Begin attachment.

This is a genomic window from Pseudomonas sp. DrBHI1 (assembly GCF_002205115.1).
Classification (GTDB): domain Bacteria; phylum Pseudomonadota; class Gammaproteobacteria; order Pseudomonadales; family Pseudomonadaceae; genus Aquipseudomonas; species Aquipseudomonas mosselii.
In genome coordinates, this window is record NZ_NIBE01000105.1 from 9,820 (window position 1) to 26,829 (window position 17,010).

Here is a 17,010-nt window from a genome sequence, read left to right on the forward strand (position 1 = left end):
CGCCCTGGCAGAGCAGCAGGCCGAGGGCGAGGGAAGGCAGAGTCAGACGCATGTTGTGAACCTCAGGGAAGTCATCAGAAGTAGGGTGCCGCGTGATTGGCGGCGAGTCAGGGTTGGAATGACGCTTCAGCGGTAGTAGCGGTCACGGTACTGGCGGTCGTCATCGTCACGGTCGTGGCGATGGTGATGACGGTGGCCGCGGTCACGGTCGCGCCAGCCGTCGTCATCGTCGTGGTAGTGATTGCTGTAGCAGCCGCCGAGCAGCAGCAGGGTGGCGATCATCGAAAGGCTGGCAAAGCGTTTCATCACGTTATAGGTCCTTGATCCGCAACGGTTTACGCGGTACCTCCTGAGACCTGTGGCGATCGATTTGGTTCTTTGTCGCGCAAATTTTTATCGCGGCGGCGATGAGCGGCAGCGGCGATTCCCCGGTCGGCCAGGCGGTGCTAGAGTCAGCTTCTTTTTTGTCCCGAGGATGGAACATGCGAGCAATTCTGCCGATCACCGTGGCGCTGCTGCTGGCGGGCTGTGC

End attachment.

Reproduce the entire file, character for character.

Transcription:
This is a genomic window from Pseudomonas sp. DrBHI1 (assembly GCF_002205115.1).
Classification (GTDB): domain Bacteria; phylum Pseudomonadota; class Gammaproteobacteria; order Pseudomonadales; family Pseudomonadaceae; genus Aquipseudomonas; species Aquipseudomonas mosselii.
In genome coordinates, this window is record NZ_NIBE01000105.1 from 9,820 (window position 1) to 26,829 (window position 17,010).

Here is a 17,010-nt window from a genome sequence, read left to right on the forward strand (position 1 = left end):
CGCCCTGGCAGAGCAGCAGGCCGAGGGCGAGGGAAGGCAGAGTCAGACGCATGTTGTGAACCTCAGGGAAGTCATCAGAAGTAGGGTGCCGCGTGATTGGCGGCGAGTCAGGGTTGGAATGACGCTTCAGCGGTAGTAGCGGTCACGGTACTGGCGGTCGTCATCGTCACGGTCGTGGCGATGGTGATGACGGTGGCCGCGGTCACGGTCGCGCCAGCCGTCGTCATCGTCGTGGTAGTGATTGCTGTAGCAGCCGCCGAGCAGCAGCAGGGTGGCGATCATCGAAAGGCTGGCAAAGCGTTTCATCACGTTATAGGTCCTTGATCCGCAACGGTTTACGCGGTACCTCCTGAGACCTGTGGCGATCGATTTGGTTCTTTGTCGCGCAAATTTTTATCGCGGCGGCGATGAGCGGCAGCGGCGATTCCCCGGTCGGCCAGGCGGTGCTAGAGTCAGCTTCTTTTTTGTCCCGAGGATGGAACATGCGAGCAATTCTGCCGATCACCGTGGCGCTGCTGCTGGCGGGCTGTGC